Dir. Clint Eastwood
(2011, R, 137 min)

J. Edgar is an informative film about the growth of the Federal Bureau of Investigation under the leadership of J. Edgar Hoover, but it’s more instructive than passionate. In the last decade, director Clint Eastwood has made reflective, expressive films like Million Dollar Baby and Letters from Iwo Jima with a minimalist style whose economy brought out the power of his subjects; his still waters run deep. With J. Edgar, though he retains the somberness and desaturated tones of his previous work, he doesn’t capture the same intimacy. His characters don’t draw us in as fully, and his more emotional scenes feel as though they’re trying too hard.

He’s held back in part by Dustin Lance Black‘s screenplay, which employs a well-worn device to tell its story: having J. Edgar tell it himself. The FBI director, late in life, dictates an autobiography of sorts – or a history of the bureau, or a little bit of both – to agents who, I’m guessing, didn’t sign up to be Hoover’s typist. There are details in his interactions with these agents, subtly observed, that are more interesting than most of the stories he tells them. We notice, for instance, that the agents are invariably handsome, dark-haired young men, similar to another important man in his life who is introduced to us later in the film. We also notice a high rate of turnover; Hoover is miserly with his trust and even less generous with second chances, and when one agent makes a gaffe – a minor word or gesture that rankles the director – he’s traded in for another. This, we recognize, is a crucial survival mechanism for Hoover, who is quick to identify and eliminate threats, and in making those decisions chemistry often matters more than qualification.

Armie Hammer, as Clyde Tolson

As he tells his story, it’s dramatized for us in flashbacks. From past to present, the film spans roughly half a century, and three actors play their roles in all time periods: Leonardo DiCaprio as Hoover, Armie Hammer as his handsome, dark-haired second in command Clyde Tolson, and Naomi Watts as Hoover’s life-long secretary Helen Gandy. Their advancing age is conveyed through makeup, always a tricky thing in movies, especially serious ones like this. At first, the effect is distracting to the point of silliness; DiCaprio and Hammer, especially, don’t look like old men but young men in latex cocoons. The longer we see them, the less preoccupied we are with the effects and the more we’re able to appreciate the performances underneath – especially from Hammer, who brings a quiet longing and regret to Clyde in his later years – but we never forget that we’re watching famous actors in prosthetics, and that’s a problem.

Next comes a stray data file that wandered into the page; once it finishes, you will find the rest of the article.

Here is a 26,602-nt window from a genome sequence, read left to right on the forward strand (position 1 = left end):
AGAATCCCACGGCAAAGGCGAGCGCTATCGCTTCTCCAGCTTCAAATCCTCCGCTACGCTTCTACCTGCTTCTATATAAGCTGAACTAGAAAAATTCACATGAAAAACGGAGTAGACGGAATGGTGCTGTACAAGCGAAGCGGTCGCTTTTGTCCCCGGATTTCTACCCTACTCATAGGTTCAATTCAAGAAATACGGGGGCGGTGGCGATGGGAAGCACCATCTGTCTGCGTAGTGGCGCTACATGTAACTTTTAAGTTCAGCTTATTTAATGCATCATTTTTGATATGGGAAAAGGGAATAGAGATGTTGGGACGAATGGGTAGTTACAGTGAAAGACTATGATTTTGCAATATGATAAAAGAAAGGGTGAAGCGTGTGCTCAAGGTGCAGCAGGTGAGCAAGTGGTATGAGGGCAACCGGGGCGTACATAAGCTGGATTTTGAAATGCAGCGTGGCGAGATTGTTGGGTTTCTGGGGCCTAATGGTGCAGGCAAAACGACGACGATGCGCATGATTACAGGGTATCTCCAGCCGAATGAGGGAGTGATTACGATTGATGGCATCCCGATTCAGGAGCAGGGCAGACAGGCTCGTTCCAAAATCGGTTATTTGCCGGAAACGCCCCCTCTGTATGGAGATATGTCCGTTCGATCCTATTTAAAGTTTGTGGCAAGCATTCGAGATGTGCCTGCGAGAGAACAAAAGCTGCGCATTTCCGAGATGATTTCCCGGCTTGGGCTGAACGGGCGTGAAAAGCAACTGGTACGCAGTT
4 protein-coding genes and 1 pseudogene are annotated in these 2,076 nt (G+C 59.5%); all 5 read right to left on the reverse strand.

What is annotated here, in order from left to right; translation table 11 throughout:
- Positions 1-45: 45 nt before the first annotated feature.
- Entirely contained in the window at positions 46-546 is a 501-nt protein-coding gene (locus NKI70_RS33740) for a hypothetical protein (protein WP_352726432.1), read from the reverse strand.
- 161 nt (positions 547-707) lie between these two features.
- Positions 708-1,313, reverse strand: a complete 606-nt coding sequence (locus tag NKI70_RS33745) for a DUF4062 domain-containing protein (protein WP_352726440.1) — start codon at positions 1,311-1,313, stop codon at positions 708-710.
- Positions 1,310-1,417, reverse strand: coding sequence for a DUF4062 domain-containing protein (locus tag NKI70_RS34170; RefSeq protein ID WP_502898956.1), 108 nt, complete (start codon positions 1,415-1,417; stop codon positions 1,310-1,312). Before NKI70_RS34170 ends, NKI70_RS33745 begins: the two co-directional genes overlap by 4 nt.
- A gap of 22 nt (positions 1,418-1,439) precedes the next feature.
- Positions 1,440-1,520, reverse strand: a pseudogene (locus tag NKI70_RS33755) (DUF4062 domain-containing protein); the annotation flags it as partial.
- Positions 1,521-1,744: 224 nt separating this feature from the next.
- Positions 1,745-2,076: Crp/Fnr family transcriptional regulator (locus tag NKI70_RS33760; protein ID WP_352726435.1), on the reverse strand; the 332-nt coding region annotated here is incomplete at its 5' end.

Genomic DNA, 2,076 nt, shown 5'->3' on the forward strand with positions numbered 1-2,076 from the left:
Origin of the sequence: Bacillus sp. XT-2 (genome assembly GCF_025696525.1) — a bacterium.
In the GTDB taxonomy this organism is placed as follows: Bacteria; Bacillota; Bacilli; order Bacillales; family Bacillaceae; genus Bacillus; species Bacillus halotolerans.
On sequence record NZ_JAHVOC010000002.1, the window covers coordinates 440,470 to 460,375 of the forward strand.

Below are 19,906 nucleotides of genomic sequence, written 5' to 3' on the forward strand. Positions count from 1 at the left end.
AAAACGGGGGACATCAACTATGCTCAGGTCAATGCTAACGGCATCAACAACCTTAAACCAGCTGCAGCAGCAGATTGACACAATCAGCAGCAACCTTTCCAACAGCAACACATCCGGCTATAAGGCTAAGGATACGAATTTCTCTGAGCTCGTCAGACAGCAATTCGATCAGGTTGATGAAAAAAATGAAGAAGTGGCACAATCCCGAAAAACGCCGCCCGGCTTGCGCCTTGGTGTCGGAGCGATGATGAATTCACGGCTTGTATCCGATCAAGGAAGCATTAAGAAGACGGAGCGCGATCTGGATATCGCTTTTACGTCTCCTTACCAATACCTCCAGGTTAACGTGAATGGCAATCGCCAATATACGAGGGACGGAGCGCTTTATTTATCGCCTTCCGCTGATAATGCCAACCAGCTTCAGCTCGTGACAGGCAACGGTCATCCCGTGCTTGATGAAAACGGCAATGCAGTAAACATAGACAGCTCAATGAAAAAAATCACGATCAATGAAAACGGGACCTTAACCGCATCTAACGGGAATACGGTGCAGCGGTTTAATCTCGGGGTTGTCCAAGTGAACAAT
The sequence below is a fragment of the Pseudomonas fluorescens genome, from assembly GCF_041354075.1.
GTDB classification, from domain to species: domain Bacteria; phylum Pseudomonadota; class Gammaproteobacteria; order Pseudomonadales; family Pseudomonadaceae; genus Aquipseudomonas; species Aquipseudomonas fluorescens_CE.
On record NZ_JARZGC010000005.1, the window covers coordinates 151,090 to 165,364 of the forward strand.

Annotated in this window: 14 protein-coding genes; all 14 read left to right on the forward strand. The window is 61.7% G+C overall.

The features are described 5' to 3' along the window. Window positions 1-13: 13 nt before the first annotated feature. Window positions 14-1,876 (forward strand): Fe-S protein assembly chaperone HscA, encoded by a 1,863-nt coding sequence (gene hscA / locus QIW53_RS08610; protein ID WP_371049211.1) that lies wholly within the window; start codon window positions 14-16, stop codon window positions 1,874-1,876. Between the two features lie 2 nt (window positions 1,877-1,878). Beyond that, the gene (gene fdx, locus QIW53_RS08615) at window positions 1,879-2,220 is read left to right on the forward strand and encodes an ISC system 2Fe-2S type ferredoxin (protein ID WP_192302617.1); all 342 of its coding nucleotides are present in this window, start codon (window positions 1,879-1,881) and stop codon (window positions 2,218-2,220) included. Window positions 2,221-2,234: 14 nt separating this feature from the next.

The history lessons aren’t interesting in and of itself. Hoover remembers the rise of organized crime, the kidnapping of the Lindbergh baby, and interactions with famous politicians played by actors doing self-conscious impressions; it’s not the actors’ fault, I don’t think; it might be impossible to play Robert Kennedy or Richard Nixon in a cameo role without the mannerisms overshadowing the man. More interesting is the suggestion later on that Hoover is not a reliable narrator of his own life story, but this idea isn’t taken full advantage of. It might have deepened our understanding of the man to watch the clash between his self-image and his reality develop throughout the film instead of simply being referenced later.

When the story turns towards the personal, Eastwood and Black often overplay their hand. Hoover’s sexuality is of central importance, and the build-up of his relationship with Tolson is at once coy and obvious; the film clearly portrays them as lovers in every aspect but sex – Hoover is too repressed, but Tolson is too loyal to stray – yet it dances around the subject until a fight between the two erupts with grandiose soap-opera theatrics. Were that not blatant enough, Black adds a scene between Hoover and his domineering mother (Judi Dench), who warns him, “I’d rather have a dead son than a daffodil for a son.” Other dialogue is similarly on-the-nose, as when a distraught Hoover resorts to the cliché, “Do I kill everything I touch?”

J. Edgar is neither a successful film nor a thudding failure. It is hurt mostly by its own expectations. Eastwood is a four-time Oscar winner, his cast has amassed multiple nominations, and his writer won for penning another film about a gay historical figure (Milk), so this film, on paper, should have been a sure thing. In 2009, Eastwood directed another film with an impressive pedigree and similar historical import, Invictus. This is a markedly better film than Invictus, so there’s that, though not a film Eastwood is likely to be remembered for.

 

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